I am lucky enough to be able to take my daughter out of school and have her in ski school during the Sundance Ladies Day that I participate in. Ski lessons are a very educational experience and worth the days she misses at school. We make sure she keeps up with her assignments and tests. But this makes her a more well-rounded person.
Last week, the girls spontaneously made up a song about their wonderful day skiing powder. Take a listen. They are amazingly cute. They are chickadees on sticks!
In our society, we underestimate the power cousins have in our children’s life. The power could come from their presence or their absence. If you are lucky enough to have great cousin relationships for your children, there are some amazing benefits. If your children do not have a close relationship with their cousins, we discuss how to create one and why it could be critical for your children in the future.
Claire Lerner, Senior Parenting Strategist, shares the findings of a Zero to Three survey that yielded new insights about the challenges parents face, what they do and do not understand about early childhood development, and what they want and need to be the best parents possible.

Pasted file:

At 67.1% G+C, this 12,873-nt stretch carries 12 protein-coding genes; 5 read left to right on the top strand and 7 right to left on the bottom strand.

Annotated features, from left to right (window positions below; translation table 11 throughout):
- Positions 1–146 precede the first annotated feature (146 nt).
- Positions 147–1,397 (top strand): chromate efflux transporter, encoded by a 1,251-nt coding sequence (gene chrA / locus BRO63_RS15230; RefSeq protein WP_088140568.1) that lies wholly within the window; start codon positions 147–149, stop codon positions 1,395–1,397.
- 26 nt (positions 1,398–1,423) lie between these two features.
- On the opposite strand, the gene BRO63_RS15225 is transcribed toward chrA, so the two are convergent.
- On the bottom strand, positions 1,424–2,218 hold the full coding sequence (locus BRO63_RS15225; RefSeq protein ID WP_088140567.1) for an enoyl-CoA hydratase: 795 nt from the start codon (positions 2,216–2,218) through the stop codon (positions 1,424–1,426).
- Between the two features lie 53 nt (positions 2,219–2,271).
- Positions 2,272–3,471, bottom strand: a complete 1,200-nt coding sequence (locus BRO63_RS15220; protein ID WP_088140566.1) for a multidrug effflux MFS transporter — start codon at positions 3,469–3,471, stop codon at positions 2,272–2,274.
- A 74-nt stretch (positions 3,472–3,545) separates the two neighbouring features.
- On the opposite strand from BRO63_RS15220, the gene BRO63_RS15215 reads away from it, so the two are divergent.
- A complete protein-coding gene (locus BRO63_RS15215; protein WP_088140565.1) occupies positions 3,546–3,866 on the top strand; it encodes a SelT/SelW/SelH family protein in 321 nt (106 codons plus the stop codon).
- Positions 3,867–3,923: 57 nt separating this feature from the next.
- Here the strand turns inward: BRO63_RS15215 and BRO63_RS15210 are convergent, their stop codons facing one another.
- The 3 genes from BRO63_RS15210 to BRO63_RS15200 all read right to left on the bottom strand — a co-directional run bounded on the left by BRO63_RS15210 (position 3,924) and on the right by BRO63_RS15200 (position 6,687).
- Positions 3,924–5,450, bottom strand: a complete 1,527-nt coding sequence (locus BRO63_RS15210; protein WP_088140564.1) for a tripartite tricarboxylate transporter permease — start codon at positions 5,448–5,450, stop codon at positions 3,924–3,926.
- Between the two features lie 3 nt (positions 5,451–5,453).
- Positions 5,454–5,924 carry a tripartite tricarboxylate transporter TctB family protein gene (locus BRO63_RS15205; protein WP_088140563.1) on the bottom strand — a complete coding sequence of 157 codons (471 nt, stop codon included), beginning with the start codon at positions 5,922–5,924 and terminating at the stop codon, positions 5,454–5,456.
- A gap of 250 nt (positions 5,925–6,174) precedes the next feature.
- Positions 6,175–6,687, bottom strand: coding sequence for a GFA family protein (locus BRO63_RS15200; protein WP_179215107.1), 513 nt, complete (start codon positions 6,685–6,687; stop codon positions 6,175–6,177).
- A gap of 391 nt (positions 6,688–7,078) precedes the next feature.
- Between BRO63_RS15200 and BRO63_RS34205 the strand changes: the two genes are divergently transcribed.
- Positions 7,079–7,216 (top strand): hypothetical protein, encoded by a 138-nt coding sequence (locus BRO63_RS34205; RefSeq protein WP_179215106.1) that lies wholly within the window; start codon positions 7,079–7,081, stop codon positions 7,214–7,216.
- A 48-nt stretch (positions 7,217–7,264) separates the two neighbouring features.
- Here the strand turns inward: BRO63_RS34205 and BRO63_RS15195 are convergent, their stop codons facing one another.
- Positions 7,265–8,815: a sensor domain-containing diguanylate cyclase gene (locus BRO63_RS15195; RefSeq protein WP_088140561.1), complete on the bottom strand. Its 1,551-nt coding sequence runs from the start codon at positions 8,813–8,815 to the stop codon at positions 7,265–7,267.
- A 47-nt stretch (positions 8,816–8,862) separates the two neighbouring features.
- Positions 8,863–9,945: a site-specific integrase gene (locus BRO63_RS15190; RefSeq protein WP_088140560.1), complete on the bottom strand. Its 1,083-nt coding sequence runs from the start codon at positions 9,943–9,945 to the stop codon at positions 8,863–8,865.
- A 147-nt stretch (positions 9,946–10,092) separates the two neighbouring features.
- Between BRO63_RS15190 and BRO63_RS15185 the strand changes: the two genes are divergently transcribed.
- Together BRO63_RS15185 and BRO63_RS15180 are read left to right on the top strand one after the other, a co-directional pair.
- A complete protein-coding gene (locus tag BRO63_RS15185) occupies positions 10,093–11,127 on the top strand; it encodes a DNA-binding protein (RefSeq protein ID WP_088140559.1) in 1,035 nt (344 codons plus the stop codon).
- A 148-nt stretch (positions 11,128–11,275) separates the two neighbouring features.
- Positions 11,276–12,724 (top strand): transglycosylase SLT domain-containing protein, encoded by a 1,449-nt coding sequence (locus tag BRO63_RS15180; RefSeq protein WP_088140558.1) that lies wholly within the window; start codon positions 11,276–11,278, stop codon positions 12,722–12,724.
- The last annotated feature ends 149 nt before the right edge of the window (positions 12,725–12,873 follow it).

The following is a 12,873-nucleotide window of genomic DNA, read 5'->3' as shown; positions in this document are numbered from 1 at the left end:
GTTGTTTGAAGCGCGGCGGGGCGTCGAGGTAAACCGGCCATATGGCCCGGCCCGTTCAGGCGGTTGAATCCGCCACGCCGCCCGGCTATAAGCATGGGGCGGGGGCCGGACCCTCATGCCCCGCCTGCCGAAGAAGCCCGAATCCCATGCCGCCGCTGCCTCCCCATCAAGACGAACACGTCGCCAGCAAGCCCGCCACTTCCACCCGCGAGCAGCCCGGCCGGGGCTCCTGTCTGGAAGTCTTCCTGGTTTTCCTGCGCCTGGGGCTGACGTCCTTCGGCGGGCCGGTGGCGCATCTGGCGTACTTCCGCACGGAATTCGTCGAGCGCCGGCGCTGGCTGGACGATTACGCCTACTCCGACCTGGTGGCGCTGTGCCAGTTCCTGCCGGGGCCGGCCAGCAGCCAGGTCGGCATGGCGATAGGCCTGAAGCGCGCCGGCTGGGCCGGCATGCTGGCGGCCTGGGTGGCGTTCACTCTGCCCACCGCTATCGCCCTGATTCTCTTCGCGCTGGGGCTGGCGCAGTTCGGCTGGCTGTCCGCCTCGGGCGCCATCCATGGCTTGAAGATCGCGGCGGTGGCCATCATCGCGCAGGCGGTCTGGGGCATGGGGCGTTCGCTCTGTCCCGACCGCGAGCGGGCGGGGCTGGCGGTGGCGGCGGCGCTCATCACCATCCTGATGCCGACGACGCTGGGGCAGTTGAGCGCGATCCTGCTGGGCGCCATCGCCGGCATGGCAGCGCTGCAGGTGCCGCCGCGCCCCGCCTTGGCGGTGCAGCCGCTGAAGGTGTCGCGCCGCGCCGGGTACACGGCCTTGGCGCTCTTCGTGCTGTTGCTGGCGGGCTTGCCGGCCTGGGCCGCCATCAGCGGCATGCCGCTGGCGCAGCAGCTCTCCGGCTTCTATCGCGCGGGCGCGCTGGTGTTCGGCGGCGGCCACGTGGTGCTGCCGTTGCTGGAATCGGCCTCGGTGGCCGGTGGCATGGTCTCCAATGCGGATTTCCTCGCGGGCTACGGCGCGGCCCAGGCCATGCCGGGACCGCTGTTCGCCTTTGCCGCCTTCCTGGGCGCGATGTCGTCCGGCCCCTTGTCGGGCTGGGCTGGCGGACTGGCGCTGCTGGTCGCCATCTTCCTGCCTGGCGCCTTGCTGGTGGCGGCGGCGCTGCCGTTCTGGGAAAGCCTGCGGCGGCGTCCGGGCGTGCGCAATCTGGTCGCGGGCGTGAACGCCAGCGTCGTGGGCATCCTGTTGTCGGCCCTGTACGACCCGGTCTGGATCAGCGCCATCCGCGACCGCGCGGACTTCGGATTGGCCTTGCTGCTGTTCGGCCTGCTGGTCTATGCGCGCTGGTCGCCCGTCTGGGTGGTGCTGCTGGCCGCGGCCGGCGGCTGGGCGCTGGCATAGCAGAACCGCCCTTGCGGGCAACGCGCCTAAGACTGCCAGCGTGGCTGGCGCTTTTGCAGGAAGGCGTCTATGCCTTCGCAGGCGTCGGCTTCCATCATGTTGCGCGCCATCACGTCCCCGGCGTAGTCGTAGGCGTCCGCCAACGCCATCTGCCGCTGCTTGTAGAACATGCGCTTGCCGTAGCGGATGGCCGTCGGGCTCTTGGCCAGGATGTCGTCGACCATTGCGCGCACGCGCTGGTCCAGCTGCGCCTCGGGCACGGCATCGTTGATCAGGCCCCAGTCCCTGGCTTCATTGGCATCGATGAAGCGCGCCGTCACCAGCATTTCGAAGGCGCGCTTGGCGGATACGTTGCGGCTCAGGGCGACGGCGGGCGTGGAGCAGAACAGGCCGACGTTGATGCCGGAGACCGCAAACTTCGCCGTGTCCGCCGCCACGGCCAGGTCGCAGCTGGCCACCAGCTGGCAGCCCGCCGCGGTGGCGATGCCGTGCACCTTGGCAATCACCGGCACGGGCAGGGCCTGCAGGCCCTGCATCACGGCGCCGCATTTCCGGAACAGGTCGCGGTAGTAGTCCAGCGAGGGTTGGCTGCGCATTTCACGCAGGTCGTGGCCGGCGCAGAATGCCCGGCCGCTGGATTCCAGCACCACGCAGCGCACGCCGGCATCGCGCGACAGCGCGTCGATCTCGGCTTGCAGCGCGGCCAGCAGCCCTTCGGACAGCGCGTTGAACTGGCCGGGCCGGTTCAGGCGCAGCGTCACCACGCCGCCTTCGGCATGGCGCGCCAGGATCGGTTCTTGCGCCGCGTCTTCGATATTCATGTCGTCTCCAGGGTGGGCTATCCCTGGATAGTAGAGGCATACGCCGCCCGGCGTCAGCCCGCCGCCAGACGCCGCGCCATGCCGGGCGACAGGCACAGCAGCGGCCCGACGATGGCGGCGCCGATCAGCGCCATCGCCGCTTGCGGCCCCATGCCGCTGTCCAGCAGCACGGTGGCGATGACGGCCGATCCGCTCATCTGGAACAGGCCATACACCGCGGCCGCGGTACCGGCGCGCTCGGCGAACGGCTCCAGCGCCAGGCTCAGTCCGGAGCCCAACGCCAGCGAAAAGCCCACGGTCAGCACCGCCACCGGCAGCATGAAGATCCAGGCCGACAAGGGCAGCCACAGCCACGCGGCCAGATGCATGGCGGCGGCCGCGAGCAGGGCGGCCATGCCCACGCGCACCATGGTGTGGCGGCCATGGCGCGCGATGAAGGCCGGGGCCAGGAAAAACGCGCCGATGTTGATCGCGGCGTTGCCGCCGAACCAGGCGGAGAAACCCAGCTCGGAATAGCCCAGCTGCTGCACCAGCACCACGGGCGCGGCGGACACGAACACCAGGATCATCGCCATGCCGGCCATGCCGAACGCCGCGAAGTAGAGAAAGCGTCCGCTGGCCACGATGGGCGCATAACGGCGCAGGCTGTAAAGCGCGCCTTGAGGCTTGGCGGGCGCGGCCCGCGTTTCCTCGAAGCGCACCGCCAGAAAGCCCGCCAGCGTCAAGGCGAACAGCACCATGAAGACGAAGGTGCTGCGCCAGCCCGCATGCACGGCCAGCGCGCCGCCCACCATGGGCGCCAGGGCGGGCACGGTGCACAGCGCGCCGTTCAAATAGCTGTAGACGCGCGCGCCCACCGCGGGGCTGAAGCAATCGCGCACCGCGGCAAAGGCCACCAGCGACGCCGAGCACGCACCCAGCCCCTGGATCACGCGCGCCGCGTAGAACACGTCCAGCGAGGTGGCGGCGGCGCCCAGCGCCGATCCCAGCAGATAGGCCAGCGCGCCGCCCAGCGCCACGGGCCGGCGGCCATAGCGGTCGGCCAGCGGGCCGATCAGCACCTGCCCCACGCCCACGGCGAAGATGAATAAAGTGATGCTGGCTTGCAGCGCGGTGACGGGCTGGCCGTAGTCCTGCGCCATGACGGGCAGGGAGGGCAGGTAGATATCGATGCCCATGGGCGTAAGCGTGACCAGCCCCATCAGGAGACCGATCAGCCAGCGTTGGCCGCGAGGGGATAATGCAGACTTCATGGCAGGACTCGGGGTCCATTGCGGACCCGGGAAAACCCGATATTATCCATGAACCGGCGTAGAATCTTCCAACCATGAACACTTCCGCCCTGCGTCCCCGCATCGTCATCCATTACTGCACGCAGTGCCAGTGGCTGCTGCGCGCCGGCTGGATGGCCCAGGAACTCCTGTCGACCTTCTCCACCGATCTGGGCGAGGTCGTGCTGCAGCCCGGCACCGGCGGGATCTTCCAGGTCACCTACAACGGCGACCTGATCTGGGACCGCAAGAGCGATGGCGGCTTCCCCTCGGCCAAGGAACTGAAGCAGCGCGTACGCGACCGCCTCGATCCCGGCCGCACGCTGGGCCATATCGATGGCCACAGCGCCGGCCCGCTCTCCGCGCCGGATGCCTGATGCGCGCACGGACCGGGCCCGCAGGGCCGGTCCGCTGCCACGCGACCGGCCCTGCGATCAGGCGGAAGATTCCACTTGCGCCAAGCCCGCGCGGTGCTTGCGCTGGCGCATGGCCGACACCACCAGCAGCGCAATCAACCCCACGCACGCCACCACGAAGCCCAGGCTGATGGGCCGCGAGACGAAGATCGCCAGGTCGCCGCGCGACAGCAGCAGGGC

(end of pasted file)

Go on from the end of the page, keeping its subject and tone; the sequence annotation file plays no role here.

One of the most interesting findings in the report is the changing role of the father and how they want to participate more but are not always allowed to by their partners.
Additionally, parents underestimate their child’s development. Clair discusses things that parents could do better to help their child’s development.
Check out the survey at www.zerotothree.org/parent-surveyfor more in-depth information on the survey results including videos of parents discussing their concerns and hopes.
New research shows that imaginary friends continue longer into childhood than previously thought. Claire Lerner, Senior Parenting Strategist at Zero to Three, discusses why older children may have imaginary friends. She also discusses what an imaginary friend can do for your child and how you should react when your child tells you that she has an imaginary friend.